We're beyond thrilled that COVID-19 could be under control in the United States in the near future — but we're not so excited about the prospect of going back to our offices. Remote work and telecommuting have become the new normal for huge swaths of white-collar workers, and while there's been a learning curve, there's a lot we love about it too. The workplaces we envisioned at the beginning of the pandemic may or may not become the norm; instead, expect to return to the polarizing open office layout.
There are so many reasons to dislike the open office, from the noise and lack of privacy to the way it harms women in particular. But there are ways to optimize the experience, according to new research from architects at University College London. It all has to do with what's in your line of sight: If you've got the magic combination of facing the room with fewer desks in view, you're likely far happier than if you're facing a wall with a lot of desks at your back.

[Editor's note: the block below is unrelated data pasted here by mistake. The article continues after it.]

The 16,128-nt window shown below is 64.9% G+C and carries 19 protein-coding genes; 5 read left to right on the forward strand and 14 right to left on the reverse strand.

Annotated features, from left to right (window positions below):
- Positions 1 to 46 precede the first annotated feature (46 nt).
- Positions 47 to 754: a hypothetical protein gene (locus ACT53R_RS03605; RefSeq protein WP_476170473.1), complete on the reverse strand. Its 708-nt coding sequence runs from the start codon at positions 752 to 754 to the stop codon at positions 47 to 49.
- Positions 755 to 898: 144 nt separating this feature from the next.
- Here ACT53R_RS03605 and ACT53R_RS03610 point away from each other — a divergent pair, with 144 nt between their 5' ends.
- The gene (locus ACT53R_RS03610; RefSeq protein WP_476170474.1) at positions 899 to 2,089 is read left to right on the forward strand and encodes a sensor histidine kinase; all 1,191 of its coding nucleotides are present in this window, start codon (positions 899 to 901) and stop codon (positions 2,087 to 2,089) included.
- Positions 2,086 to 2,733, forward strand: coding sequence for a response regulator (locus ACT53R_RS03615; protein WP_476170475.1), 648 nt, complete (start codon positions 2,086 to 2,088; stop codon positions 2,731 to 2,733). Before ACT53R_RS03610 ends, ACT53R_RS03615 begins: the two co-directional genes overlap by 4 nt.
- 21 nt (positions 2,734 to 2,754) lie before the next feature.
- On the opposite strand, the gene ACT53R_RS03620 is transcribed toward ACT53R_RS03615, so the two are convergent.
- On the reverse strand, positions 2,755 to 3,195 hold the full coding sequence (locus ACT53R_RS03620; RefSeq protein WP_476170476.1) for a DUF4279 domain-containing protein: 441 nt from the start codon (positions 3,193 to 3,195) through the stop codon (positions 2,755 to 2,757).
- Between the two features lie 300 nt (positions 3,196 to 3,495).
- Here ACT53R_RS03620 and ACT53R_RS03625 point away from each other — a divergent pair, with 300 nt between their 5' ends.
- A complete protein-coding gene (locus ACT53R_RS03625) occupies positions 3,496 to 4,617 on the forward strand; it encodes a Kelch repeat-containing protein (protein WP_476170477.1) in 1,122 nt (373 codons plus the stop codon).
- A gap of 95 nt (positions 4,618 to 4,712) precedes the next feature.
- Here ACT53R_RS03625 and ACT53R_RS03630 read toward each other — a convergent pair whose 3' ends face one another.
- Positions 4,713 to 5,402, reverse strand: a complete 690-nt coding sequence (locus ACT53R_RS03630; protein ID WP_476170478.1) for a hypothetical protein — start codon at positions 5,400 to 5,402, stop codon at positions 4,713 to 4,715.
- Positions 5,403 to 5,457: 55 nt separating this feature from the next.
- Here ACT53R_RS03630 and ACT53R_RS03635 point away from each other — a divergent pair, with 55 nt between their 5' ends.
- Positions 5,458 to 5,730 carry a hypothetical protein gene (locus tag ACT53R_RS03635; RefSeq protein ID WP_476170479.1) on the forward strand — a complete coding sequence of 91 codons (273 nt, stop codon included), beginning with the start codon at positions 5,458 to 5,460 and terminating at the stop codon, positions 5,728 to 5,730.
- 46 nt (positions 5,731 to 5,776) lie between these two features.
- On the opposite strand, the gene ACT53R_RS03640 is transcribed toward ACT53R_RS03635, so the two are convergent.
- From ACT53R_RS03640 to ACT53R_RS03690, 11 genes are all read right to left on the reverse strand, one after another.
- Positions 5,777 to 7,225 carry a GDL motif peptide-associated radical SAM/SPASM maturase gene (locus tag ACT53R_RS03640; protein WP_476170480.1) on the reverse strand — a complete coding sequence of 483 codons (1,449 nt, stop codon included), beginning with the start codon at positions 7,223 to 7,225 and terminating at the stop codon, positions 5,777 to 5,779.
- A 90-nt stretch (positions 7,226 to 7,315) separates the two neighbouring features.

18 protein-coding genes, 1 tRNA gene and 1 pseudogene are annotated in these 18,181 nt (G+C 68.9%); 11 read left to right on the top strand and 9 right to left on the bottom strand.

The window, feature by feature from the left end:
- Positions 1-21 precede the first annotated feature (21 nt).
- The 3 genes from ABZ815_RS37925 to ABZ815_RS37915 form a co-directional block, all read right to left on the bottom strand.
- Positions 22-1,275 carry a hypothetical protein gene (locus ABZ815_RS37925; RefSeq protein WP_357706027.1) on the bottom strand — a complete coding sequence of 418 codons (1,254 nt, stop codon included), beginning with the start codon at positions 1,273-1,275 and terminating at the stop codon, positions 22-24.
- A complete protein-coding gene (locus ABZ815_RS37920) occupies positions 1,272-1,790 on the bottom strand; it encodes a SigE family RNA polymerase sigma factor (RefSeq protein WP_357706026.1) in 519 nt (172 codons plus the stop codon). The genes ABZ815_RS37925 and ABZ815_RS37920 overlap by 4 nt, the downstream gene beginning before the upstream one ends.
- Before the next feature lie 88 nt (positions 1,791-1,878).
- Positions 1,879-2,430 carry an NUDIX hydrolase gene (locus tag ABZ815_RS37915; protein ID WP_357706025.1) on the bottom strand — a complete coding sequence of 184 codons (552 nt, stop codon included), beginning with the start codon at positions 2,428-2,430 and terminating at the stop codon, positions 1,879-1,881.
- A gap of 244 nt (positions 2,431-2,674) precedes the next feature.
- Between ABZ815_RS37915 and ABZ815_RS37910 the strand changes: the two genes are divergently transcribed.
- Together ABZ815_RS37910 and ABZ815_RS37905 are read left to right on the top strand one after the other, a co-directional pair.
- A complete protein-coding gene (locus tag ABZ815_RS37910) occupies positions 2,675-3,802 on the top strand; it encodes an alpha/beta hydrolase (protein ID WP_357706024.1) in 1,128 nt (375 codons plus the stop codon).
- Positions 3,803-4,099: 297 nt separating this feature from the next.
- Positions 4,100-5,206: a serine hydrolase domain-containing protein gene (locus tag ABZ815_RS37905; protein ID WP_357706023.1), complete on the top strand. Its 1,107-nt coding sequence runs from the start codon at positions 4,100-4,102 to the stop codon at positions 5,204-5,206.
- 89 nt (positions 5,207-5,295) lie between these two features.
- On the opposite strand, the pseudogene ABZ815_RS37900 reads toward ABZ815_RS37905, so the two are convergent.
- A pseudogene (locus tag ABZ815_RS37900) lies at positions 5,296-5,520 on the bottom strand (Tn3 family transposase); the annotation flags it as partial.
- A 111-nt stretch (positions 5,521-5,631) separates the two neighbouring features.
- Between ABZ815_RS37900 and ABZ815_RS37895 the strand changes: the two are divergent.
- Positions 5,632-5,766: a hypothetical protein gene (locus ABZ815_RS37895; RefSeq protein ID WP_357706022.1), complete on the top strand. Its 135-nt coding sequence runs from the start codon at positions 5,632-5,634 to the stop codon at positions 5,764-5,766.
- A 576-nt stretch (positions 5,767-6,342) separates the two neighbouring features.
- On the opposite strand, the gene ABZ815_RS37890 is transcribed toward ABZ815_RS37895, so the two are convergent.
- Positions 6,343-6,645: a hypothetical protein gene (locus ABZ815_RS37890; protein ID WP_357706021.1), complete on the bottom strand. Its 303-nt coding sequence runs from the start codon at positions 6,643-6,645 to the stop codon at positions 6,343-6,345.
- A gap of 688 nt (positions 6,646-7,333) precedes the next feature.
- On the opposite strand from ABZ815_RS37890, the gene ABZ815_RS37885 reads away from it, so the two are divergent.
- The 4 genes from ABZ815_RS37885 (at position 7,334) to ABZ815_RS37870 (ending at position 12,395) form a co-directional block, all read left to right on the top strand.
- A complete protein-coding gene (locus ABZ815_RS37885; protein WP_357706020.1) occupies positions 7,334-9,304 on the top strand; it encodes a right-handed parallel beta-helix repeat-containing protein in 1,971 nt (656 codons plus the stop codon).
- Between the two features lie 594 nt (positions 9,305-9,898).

"In other words," per the study authors, "staff with more visual control over their environment were up to 40 times more likely to rate productivity, focus, teamwork, and team bonding favorably."
Knowledge workers may not have to put up with open offices all day, every day as in-person work resumes more and more. But if you've got a choice about where you set up shop among your colleagues, this is how you can keep your work experience as human (and humane) as possible.